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Comparing the roaring twenties to today s america

How Do 1920s And Today Compare? What caused the Great Depression, and how do economic conditions then the 1920s and now compare? I know because a desperate friend called, seeking references for her daughter. My first reaction was: For decades, the causes of the Depression baffled economists.

My second reaction was: Lots of people may be asking similar questions.

  • Congress created the Fed in 1913 to prevent banking panics;
  • Congress created the Fed in 1913 to prevent banking panics;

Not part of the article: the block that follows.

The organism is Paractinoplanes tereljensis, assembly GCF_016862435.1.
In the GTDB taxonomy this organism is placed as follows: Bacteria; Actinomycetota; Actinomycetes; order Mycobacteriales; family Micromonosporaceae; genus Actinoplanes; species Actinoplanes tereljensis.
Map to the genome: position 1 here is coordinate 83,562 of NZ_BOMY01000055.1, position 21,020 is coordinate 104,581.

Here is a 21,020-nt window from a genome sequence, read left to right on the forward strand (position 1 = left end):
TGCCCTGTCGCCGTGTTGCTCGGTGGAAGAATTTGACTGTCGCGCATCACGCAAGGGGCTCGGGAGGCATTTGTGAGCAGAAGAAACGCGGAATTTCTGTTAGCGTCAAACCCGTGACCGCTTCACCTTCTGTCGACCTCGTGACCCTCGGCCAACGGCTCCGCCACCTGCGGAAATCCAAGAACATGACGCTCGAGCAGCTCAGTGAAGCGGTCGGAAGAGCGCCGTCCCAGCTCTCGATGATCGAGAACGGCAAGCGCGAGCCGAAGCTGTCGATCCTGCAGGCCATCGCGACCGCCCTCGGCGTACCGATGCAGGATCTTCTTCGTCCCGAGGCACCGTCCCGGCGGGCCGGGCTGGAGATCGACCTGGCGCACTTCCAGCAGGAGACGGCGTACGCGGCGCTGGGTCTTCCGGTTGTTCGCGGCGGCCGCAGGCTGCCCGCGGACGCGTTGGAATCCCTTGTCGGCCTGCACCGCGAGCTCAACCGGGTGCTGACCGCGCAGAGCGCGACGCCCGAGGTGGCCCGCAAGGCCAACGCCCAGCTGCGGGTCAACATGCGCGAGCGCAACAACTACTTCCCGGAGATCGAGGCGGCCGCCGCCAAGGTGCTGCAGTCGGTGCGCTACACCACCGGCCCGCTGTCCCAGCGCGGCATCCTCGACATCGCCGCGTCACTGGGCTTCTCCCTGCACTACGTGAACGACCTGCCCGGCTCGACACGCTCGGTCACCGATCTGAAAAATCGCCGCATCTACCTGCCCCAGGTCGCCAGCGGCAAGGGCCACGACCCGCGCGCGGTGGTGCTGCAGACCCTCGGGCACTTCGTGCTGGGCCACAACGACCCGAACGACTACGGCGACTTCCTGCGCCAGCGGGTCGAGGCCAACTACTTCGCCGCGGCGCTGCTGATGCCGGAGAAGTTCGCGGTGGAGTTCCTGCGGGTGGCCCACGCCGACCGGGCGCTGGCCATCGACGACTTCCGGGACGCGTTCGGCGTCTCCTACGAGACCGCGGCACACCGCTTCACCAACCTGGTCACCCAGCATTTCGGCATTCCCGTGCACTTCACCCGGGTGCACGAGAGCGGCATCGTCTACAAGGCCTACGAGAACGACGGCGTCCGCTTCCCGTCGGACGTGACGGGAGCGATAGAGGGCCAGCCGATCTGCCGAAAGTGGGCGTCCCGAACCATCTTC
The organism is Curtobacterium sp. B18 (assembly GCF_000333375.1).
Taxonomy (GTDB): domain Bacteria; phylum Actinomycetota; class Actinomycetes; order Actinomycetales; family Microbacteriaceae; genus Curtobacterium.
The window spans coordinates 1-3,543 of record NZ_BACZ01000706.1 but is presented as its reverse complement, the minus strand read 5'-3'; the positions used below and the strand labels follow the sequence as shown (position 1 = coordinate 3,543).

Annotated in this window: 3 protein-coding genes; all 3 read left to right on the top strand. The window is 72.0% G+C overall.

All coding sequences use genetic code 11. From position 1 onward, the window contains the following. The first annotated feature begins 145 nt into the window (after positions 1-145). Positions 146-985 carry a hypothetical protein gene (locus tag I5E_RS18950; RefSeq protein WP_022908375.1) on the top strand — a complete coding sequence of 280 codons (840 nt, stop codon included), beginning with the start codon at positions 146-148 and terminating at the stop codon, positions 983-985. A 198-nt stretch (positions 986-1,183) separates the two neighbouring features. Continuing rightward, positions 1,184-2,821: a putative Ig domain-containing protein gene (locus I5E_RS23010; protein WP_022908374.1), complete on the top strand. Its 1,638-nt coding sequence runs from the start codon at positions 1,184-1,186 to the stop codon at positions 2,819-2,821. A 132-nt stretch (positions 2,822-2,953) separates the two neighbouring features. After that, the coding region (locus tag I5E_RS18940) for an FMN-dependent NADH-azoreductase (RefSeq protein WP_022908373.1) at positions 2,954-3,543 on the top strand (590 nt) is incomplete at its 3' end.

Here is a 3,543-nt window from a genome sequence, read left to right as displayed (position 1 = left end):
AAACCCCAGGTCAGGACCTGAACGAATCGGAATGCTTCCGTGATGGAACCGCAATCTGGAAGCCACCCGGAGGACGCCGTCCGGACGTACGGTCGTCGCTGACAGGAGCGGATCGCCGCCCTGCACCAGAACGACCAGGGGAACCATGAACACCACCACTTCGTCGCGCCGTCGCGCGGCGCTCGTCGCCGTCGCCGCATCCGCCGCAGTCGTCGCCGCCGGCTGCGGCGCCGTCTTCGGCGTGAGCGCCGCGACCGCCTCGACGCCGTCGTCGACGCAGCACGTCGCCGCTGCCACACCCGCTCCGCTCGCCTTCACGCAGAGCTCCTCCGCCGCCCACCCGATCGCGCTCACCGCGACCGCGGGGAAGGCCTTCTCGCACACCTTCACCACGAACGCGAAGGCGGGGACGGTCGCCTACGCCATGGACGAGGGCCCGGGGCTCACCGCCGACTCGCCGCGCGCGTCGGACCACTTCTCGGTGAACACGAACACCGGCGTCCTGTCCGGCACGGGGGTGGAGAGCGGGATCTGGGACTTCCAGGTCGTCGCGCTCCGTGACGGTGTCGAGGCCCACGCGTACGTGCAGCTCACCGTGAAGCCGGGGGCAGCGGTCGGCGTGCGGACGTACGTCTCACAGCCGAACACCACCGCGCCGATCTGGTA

• The 1920s' optimism boomeranged;
  • Countries tried to protect their gold stocks.

So now that her paper is done, I'll attempt some answers. The parallels between the 1920s and today are intriguing and unnerving because the Depression was -- after the Civil War -- America's greatest social calamity. In 1933, joblessness hit a record 25 percent of the labor force.

  • The average person's fashion sense paris set the fashion trends for europe and north america the most memorable fashion trend of the roaring twenties was;
  • No more meddling seeking to avoid future wars, many americans opposed the country's membership in the league of nations, believing it would obligate america to.

Indeed, unemployment remained high until it was cured by World War II defense spending. The Great Depression was terrifying because it was so resilient. Hardly anyone thinks that it could happen again. Governments now respond quickly to economic weakness.